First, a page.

Destined to suffer from comparisons to the 1973 Steve McQueen/Dustin Hoffman film, “Papillon” 2018 deserves to be considered on its own merits. And setting aside the question why this remake is necessary, it’s a good film with solid performances and setting that immerses viewers into a French penal colony in the 1930s and ‘40s.

They call him Papillon. Paris-based, small-time safecracker Henri “Papillon” Charrière (Charlie Hunnam) is framed for murder by his fellow mobsters and sent to a penal colony in French Guiana. He knows that proving his innocence is a waste of time. While Papillon didn’t commit the murder, he is a criminal, and no one will likely come to his defense. Therefore, he decides to escape from the island prison to gain the freedom unjustly taken from him.

The trip to the prison facility is a dangerous one by sea. Aboard a ship, the criminals focus their attention on some of the vulnerable, high-profile inmates that may be carrying money secreted away in their bodies. One such convict is Louis Dega (Rami Malek), a counterfeiter, who is hopeful that his girlfriend in Paris will mount an effective appeal. In the meantime, Dega has to stay alive long enough for the legal system to run its course. He’s a rich kid with a target on his back.

Papillon proposes an agreement: He will keep Dega alive so long as he agrees to finance Papillon’s escape. When Papillon proves to be handy in self-defense, Dega agrees to the terms of this relationship. The two men, one physically weaker, but with more resources, and the other a cunning criminal able to take care of himself, form a bond over the years that transcends dollars and cents. And as time ticks by behind bars, Dega’s legal options fade and his prospects for release dim.

Escaping the penal colony is perilous. Besides walls, shackles, armed guards and bars, the jungle and the ocean are almost impassible. Papillon is a driven man, who will endure a lifetime of great torment with each and every failed attempt.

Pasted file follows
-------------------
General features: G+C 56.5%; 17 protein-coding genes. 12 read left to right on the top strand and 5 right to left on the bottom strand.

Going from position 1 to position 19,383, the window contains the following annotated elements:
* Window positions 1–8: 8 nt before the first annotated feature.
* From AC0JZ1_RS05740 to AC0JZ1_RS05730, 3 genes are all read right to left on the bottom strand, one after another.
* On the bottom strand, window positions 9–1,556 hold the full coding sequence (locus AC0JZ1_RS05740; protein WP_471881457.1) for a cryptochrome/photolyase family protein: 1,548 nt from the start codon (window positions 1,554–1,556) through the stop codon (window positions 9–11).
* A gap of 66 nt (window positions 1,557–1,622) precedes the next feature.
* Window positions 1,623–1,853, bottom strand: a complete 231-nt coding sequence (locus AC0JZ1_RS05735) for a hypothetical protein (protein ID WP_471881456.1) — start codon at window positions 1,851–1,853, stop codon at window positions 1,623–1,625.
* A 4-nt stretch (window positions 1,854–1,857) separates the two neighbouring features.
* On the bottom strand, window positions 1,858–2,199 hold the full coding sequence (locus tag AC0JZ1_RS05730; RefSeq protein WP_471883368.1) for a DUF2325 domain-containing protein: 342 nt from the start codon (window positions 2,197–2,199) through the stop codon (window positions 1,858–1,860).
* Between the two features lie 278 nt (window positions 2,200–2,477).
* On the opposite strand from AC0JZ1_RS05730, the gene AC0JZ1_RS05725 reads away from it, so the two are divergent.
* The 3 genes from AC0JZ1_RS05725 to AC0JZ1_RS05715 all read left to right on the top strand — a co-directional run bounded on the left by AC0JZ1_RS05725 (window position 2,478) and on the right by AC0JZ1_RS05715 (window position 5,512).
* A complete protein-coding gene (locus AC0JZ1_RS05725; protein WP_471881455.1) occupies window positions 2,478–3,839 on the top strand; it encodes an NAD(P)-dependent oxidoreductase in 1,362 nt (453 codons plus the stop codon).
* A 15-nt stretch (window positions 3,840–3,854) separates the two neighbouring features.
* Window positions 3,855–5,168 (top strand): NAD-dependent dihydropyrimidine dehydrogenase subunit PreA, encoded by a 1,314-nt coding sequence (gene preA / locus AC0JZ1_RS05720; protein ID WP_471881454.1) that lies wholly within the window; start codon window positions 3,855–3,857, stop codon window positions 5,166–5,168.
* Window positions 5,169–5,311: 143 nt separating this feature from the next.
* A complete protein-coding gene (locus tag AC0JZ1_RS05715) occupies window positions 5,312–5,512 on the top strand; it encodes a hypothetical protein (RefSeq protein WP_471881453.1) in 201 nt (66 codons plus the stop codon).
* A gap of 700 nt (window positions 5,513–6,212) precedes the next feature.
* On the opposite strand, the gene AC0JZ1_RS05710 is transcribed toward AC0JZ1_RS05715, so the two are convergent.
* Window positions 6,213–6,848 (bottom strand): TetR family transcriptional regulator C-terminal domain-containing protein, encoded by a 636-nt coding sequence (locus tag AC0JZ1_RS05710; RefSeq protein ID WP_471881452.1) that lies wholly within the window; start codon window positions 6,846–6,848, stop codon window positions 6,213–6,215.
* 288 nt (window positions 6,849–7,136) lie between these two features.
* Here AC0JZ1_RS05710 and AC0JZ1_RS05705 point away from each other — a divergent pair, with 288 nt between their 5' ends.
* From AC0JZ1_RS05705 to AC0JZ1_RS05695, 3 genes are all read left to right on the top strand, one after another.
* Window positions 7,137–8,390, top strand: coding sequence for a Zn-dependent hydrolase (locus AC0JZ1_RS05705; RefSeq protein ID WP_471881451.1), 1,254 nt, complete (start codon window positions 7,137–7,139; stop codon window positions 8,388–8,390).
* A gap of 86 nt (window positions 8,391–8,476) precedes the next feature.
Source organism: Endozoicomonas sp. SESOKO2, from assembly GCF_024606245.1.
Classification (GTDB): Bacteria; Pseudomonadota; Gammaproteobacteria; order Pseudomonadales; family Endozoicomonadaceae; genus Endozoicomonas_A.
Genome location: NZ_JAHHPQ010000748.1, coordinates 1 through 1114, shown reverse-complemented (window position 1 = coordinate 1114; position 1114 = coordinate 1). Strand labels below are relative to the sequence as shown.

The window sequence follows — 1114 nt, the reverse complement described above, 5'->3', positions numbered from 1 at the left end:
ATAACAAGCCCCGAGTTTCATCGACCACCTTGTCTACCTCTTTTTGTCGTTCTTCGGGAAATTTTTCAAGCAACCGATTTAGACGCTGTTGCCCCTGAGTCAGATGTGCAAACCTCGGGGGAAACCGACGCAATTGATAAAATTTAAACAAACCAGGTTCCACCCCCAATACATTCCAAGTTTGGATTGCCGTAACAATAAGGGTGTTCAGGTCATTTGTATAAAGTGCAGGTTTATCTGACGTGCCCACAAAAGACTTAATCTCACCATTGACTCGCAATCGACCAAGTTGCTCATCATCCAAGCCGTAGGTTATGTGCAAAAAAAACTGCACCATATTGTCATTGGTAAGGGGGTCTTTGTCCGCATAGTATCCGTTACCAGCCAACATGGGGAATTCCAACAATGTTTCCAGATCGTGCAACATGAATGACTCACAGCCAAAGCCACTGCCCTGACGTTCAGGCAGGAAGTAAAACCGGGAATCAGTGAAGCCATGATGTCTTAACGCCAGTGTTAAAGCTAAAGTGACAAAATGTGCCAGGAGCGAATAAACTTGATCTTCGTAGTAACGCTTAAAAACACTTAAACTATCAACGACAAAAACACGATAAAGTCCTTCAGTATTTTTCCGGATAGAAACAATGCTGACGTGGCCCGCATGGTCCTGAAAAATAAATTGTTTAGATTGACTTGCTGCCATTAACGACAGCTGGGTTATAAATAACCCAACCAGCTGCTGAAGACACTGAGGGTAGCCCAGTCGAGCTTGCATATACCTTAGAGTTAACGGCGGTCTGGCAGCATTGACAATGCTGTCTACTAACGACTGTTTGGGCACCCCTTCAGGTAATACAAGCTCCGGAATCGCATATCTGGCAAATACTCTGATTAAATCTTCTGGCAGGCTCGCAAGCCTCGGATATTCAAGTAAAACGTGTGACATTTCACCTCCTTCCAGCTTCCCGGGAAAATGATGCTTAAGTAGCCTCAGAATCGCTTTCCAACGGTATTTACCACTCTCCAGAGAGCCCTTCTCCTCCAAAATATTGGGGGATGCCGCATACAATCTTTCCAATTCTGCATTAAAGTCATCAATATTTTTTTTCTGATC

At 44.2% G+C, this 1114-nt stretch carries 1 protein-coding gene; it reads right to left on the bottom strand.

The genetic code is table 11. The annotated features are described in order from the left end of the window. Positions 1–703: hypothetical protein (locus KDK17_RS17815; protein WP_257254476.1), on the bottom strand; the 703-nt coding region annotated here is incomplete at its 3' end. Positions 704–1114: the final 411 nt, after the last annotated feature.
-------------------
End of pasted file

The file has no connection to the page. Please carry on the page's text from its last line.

Adapted from the Henri Charrière autobiographies Papillon and Banco, screenwriter Aaron Guzikowski (“Prisoners”) has a lot of material to draw upon including the previous screenplay written written by the great Dalton Trumbo and Lorenzo Semple, Jr., for the 1973 film. I’ve not seen that movie in over 20 years, but I remember it as being grueling. Honestly, while I know it is a good picture, I just couldn’t bring myself to revisit it for this review. The subject matter just seems too dour and depressing. What mood are you in? How do you want a film to manipulate your emotions? Prison…

Therefore, I went into this 2018 version with the some concerns, dreading the prospect of spending 2 hours and 13 minutes locked in a penal colony. But surprisingly, this movie moves along briskly. Danish director Michael Noer smartly keeps the images alive, even when Papillon is locked away in solitary confinement for extended periods. The prison itself is authentically set, immersing viewers in that place and time. Early scenes on the prison ship are finely detailed—you almost smell the rancid odors that waft throughout the place. And the prison island is a combination of closed off cells and bright jungle environments.

Credit must go to production designer Tom Meyer (“Real Steel”) for crafting a prison world that feels very oppressive. There are details everywhere that help the actors melt into their roles. It’s an impressively mounted production from top to bottom.

Charlie Hunnam meets the physical requirements of the Papillon role nicely. It would be easy to dismiss his more nuanced acting as it is overshadowed by running, fighting, and yelling. Hunnam plays Papillon as a loyal friend, who looks at the delicate Dega, knowing instinctively that they must work together. Hunnam is an intense actor, who effortlessly moves between physical action and emotional moments with sincerity.

Rami Malek is given less to do in playing Dega. But he calmly fits his performance behind Hunnam’s lead. Malek, who became very popular for his television work on “Mr. Robot,” is an extremely unique looking actor. His distinctive features alone make him always fascinating to watch, but his layered work here that comes together in the film’s closing moments is notable. This bodes well for the big role he will have as Freddie Mercury in “Bohemian Rhapsody” later this year.

Without answering the question as to whether this film is better or worse than the one that came before it, “Papillon” 2018 is exciting, informative, and never boring, featuring solid performances and excellent production values.

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